My blog has been changed to make it more appealing for those who have New England ancestors and want to see the area through photos. Things I’ll include are typical white New England churches, libraries showing their genealogical collection, historical societies, cemeteries, war memorials, in general, anything to do with history.

For four years I’ve blogged mostly about my personal genealogy in New England (Connecticut, Massachusetts, Vermont, and New Hampshire), New York, New Jersey, Michigan, Illinois, Wisconsin, and the Eastern Townships of Quebec, Canada. I still will, can’t forget my own roots.

Please check out the labels on the right side for articles. The header tabs at the top are a work in progress.

Monday, April 18, 2011

Growing up in Lexington, Massachusestts

When I began my 4th fourth grade at the Adams School in   Lexington, Massachusetts, I knew nothing of my new town's history.  My parents moved there from two previous towns in Connecticut, and from my first fourth grade in California.  I consider Lexington to be my favorite town of all the places I've lived.

Many of us have ancestors who fought in the Revolutionary War, as well as ancestors who were born in Lexington. I've several who fought in the War and were born there, and even my "brick wall" person, John Adams was in Lexington at the time of the war.

During several of my school years, our local history played an important part in our learning. My early classes took field trips down the street to see and learn about what happened. My Girl Scout troop planted flowering bulbs in the fall at some of the historic homes, and the church we attended was the tall one at the Lexington green.

Every April 19th, my Girl Scout troop marched in the Lexington Patriot's Day parade, there were two parades, I marched in the one at 7 AM! Of course, being much younger, I didn't mind, but sometimes it was cold. My mother was ecstatic about one 2 PM parade, when Sen. John F. Kennedy marched. I remember her pointing him out, but I thought, "who is he." Both the 7 AM and 2 PM parades marched just two blocks from my house, and it was a very big deal. Many years after we moved, my mother always went back on that date to see it and visit with old friends. She even did that on the day she died, on her return trip home from Lexington. And whenever I returned for visits from Virginia, I always visited Lexington. Even now, it is about a 30 minute trip, so we go there frequently.

For eight years, I was in the Lexington school system, until my 11th grade, then we moved again. During my 8th grade, our class got to rename our junior high school, as there was another junior high being built. It had to have a patriotic name. I can't remember what I wrote about and why I chose the name, but the two winners were Diamond and Muzzy, so there were new names for each of the schools.  Many years later, Muzzy Jr. High became condos. Always changing, but then, nothing looks changed. It is a beautiful town, see photos below.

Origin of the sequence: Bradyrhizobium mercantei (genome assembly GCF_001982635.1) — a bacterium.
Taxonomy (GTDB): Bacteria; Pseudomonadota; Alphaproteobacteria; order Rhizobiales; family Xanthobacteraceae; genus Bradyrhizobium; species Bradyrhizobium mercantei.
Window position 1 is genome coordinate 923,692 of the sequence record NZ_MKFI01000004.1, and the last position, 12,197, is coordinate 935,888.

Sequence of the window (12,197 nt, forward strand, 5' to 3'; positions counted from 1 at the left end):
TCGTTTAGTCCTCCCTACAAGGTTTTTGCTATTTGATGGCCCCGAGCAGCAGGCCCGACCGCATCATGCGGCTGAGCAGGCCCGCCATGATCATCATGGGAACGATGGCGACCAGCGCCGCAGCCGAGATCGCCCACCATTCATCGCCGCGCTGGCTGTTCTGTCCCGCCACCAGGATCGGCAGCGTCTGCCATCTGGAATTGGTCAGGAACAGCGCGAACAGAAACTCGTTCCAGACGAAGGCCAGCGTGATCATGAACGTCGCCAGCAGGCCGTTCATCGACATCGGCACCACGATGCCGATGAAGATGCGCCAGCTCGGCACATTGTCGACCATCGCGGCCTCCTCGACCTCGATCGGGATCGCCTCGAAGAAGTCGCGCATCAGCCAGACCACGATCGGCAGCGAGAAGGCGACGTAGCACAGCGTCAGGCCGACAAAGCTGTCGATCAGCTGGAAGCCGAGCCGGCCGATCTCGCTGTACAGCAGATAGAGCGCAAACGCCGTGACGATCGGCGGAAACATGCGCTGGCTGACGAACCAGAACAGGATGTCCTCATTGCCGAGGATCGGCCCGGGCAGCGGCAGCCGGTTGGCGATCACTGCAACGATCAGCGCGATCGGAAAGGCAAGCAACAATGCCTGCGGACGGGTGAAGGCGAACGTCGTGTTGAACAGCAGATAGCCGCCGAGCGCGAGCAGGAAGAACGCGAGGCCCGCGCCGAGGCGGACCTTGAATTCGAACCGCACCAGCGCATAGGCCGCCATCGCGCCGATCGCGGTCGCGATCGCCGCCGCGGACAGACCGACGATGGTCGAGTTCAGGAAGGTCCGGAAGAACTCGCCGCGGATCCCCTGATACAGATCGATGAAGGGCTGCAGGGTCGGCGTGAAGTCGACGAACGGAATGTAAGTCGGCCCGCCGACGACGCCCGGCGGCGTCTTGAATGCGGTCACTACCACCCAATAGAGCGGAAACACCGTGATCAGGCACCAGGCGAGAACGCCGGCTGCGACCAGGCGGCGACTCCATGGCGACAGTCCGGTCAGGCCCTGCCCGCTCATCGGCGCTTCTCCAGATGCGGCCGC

The town, April 11, 2010

Lexington Green

Cary Memorial Library

Afternoon parade

Years after we moved, I had to show a boyfriend where I lived!

The house, photo taken three years ago.

Post was originally posted April 18, 2010.

8 comments:

Lori said...

What a beautiful town and a home! It looks like a lovely place in which to grow up. My hometown has a parade every year on Labor Day. There's nothing quite like it, is there? :)

Heather Rojo said...

I had to laugh about the 7AM parade in Lexington. I remember going to the re-enactment at dawn, which meant that we didn't even bother going to bed. We would drive into town and get a front row seat for the battle at about 5:30AM. Then we would see the parade, etc. and go over to Concord to see the other battle at the bridge. Everyone is up early on Patriot's Day in Lexington!

Barbara Poole said...

We all remember the parades we've seen, always a good memory. Fortunately, I don't remember a thing abt. getting up early to march at 7 AM, I guess when you are young, that stuff doesn't bother you, but it would now!

lindalee said...

Thanks for sharing Barbara. I have been to Lexington and Concord a couple of times....we lived in and outside Boston for a time and then visited with our two young sons. Lovely town.

Susan (Nolichucky Roots) said...

Love, love, love Lexington. My first visits were as a young tourist, but later I spent more time there visiting a dear friend. You caught so much of the town.

Barbara Poole said...

Linda and Susan, you have both been there, how nice. I'm glad I was able to share some of it with you. It hasn't changed since I lived there, so you would be able to find your way around.

Michelle Goodrum said...

How exciting to have grown up in such a historic town. I love your old house. It looks very historic!

PS Your mom sounds like she was a fantastic person.

Barbara Poole said...

Michelle, Just a few years ago, the house made a "historic" list.